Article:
I didn’t know much about The Son’s Room at first, thanks to the scarcity of information about it on the web, so I started the film essentially blind, only knowing the basic plot. For a while, things were okay, but nothing special, or even all that interesting; the film seemed to be meandering a little too much. Then, it finally got to the meat of the plot, and from that point on, the film was transformed in my eyes. The Son’s Room, more than anything, is an exploration of grief; how it affects each person uniquely and differently, and how they deal with it in their everyday lives. I seem to recall another film or two on the list dealing with the same issue, though maybe not in the same way, but I don’t think any film yet has worked the issue as well as The Son’s Room.
Really, the film is essentially an Italian version of Ordinary People. There’s a father (a psychologist), a mother, and a son, as well as a sister, all living together as a fairly happy family. This goes on for about the first half hour, setting up the characters and their relations with each other and what they do (and, in my opinion, it spent too much time on this aspect, but to each his own), and then, the son tragically dies in a diving accident. It is that scene, that occurrence, that shifts the entire film from that point on. After that, every scene, every moment, takes on a profoundly significant meaning; you are no longer viewing the scene as it is, you’re viewing it through the eyes of someone who’s lost a close family member, and that changes everything about what you may be viewing. One of the scenes after the son dies and is soldered into his casket is of the father, played by the director Nanni Moretti, going to a carnival and riding a few rides. One can’t help but wonder what’s going through his head as he takes part in these supposed-to-be pleasurable activities. Every scene takes on a secondary layer to it like this, and it makes the film more compelling as a result; one can’t help but feel the sad irony of the father listening to his patients’ troubles and worries, with them expecting him to help them, and he can barely figure himself out in the wake of his own personal tragedy.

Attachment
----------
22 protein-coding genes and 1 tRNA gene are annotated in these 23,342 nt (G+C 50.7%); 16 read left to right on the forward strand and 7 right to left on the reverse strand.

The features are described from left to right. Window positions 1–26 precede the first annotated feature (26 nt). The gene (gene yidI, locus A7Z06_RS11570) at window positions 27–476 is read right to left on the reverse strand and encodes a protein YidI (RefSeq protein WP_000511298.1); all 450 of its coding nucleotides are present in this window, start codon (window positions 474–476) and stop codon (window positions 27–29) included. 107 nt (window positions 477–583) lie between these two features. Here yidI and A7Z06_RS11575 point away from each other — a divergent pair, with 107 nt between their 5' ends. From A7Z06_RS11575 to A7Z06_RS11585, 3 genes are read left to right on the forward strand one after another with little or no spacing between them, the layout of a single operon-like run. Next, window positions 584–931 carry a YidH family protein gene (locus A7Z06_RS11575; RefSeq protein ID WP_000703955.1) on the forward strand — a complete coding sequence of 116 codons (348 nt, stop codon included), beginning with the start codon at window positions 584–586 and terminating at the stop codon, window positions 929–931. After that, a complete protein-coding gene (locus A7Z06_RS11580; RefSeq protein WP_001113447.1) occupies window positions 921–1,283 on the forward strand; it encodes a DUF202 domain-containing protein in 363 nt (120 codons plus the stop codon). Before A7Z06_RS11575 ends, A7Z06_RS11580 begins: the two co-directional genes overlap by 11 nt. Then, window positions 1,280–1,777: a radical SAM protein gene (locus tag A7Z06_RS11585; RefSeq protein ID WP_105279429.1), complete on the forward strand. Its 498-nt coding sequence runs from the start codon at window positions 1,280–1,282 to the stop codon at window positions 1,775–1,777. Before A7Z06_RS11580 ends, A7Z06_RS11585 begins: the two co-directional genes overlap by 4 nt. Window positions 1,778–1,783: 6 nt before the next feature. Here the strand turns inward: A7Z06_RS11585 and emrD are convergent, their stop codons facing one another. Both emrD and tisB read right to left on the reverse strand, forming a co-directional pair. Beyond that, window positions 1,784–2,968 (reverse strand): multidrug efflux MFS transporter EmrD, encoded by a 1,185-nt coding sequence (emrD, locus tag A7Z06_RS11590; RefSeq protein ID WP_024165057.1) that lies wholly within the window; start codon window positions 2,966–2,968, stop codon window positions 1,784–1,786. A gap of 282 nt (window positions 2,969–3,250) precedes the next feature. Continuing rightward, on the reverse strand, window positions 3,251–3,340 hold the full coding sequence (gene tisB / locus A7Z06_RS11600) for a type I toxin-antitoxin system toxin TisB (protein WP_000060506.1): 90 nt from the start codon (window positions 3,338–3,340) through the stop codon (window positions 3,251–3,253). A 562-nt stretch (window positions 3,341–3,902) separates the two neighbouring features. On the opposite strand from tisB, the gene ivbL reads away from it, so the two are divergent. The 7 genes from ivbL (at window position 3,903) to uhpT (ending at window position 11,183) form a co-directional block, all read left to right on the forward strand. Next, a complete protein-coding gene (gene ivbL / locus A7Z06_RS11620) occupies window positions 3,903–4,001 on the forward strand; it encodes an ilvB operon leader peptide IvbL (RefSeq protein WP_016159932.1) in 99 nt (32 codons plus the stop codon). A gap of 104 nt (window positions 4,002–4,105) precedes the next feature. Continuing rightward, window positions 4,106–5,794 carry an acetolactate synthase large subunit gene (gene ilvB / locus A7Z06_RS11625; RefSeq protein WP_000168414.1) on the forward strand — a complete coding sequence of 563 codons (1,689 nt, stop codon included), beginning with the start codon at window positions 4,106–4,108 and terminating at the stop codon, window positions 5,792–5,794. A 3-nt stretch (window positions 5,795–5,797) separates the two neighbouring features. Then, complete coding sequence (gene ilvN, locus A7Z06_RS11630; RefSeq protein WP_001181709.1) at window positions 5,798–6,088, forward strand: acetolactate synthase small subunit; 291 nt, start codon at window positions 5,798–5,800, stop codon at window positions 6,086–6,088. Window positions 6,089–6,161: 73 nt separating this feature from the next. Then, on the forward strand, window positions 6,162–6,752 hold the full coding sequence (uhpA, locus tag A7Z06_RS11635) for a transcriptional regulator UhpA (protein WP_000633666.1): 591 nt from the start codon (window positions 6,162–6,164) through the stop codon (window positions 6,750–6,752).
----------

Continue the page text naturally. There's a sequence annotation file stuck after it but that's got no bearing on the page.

This ended up winning the Palme d’Or at Cannes that year, and for once, for that era of Palme d’Or winners, I don’t disagree. This had more than just great production value, good acting, and a serious dramatic tone. This had feeling, emotion, and a real power to it, rather than just… being there, like Secrets & Lies and Rosetta. I liked it a great deal more because of it, but at the same time, I can understand how some people may be impervious to what this film has to offer, and may dislike it due to it being boring and empty and whatnot. I’d disagree on both counts, but I can understand how some may see it that way. Still, if you’re open to a pretty decent exploration of emotions (or you were a fan of Ordinary People), this’ll be a nice one to spend your time on.
Arbitrary Rating: 7/10